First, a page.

Abruptly the air around me shifts. I sense a pull, I instantly look up again, feeling off-balance. A burning sensation trickles down my body. What the hell? My eyes for a brief second linger over a girl with extremely long dark golden hair. My heartbeat loses its track as I sit caught up at the sight of her. With a clumsy movement of her arm, she hurls a ball into the woods. “Now, go get it!” she shouts back with a silly laugh.
“Awww … nice one, daft cow!” I hear the other girl shout.
But, my eyes are fixed upon the golden haired girl. They spark with interest, as she nears the church. She is ordinarily dressed in a pink pullover and dark blue jeans. It seems that she has been wearing the same damn clothes for years, the sweater being overly tight and the pair of jeans flabby. Tucking the locks of hair behind her ears, she then runs her palms over her grungy jeans. Whatever the hell happened to all the clothes I have been sending?
But none of that matters … A golden glow emits from her body, which obviously only I can see. A powerful desire takes over my consciousness. She is so damn beautiful! I briefly wonder how it would feel like biting those lush pink lips of hers. I shy away from myself, feeling sick in the gut.
Gloominess appears over her face, even as she smiles, peering at the girl babbling next to her. She gazes up at the chapel entrance, emptiness lingering between her starry hazel eyes.
The very moment, an aggravated hiss explodes inside my head. She is not yours. She is mine …her soul belongs to me … I’m not only twitchy by the thought of being so close to her, but a craving builds up inside me. Intense hunger charges itself within me. A feeling of conquering her takes me over, and I can’t ignore it. I want her. I want her warm and tender body beneath me. At this moment, I’m nothing more than a predator, and she my prey.
I will slowly burn myself inside your mind, make you my mania and then break into when you are the most vulnerable. There will be no other for you but me. Check Mate, Mlle Rivers!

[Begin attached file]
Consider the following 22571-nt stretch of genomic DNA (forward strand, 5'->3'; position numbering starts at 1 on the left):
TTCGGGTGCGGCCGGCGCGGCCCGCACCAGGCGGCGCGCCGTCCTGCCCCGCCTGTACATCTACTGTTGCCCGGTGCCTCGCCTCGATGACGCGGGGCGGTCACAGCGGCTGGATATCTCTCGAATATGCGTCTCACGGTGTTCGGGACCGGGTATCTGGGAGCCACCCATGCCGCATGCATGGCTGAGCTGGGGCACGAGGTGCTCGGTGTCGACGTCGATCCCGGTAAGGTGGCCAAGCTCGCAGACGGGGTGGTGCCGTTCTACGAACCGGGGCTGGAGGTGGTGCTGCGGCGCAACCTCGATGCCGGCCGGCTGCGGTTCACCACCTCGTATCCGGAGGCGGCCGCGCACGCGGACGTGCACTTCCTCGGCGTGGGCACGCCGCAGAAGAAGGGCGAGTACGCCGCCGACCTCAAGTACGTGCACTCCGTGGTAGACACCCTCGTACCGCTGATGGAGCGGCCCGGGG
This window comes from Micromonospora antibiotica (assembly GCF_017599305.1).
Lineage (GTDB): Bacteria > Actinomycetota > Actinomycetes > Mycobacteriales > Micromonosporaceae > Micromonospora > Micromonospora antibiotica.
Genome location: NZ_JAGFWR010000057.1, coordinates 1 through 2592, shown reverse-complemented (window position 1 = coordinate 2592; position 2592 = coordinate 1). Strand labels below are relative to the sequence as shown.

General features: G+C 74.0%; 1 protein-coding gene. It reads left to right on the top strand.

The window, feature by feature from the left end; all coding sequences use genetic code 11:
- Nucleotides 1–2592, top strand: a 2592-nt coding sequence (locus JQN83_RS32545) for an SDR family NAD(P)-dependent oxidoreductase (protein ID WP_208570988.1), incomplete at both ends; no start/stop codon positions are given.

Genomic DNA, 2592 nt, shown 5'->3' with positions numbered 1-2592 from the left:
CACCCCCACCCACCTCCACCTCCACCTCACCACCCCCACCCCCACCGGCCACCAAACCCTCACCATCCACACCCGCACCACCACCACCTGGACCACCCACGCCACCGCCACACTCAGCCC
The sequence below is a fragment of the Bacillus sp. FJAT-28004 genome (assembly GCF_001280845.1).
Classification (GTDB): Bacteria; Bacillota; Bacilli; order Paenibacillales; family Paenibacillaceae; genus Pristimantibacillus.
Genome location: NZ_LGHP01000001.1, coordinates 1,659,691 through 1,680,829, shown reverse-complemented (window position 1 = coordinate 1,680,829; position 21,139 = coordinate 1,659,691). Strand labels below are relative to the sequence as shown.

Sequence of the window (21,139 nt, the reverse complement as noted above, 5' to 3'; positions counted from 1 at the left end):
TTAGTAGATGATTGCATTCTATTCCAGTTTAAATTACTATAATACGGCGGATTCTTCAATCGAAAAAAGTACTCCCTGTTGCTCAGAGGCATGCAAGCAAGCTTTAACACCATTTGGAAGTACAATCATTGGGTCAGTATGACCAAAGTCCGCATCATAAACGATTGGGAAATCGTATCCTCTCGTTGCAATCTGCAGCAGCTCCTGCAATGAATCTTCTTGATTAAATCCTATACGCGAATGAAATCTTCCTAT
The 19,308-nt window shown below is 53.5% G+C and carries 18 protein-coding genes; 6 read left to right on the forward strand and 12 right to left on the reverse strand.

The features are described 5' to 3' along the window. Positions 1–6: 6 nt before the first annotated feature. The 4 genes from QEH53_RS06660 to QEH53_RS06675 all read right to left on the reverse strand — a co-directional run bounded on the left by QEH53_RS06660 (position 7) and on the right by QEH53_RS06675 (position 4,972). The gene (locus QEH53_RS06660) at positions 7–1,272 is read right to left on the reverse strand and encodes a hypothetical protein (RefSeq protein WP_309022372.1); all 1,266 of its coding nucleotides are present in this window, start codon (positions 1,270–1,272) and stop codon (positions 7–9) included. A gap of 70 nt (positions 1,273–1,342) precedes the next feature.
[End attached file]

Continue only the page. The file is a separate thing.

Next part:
_____________________§®§_______________________

Review of Invasion by Nidhi Shendurnikar.

Review of Invasion written by Heena Jadav Sunil. Editorial support by Aisha Jabeen
By
Nidhi Shendurnikar-Tere

Invasion – Humanity Triumphs

Heena Jadav Sunil’s short story titled ‘Invasion’ is an extremely bold yet sensitive attempt to unearth a largely ignored issue in our society. To a naive reader, it may come across as disturbing, yet it conveys a message that draws our attention to a problem to which society has turned deaf ears. We have been trained to think of religion as sacrosanct, a practice that can never go wrong and something that we must abide by unfailingly. It is these assumptions that ‘Invasion’ deftly critiques and questions through the story of Shiv and Gauri. While Gauri is the protagonist who has undergone a life-destroying event, Shiv is a character whose relationship with Gauri is not specified. Despite this lack of clarity, Shiv and Gauri’s relationship comes across as endearing to readers. The reader can make out that they are bound by the relationship of humanity – paramount than any other affiliation in this world. The story of the troubles and trauma that Gauri goes through has been aptly described by the author.

The pain that she endures is visible through the language employed in the story. The thrust of the story revolves around sensitive issues such as child sexual abuse, child marriages and marital rape that still plague our existence. These are issues that we prefer to remain silent about as they are deeply connected to our religious beliefs. Not many would want to step out of the comfort of their religious beliefs and tell a story that completely shakes one’s assumptions and beliefs in the values and culture that we so passionately adhere to.

Mummy’s voice rang in my head, “even if it pains you should make him happy. Don’t deny him the sex … People will see you with utmost respect.’’
In a slow motion I took my clothes off. I don’t want this respect. I just want to go home.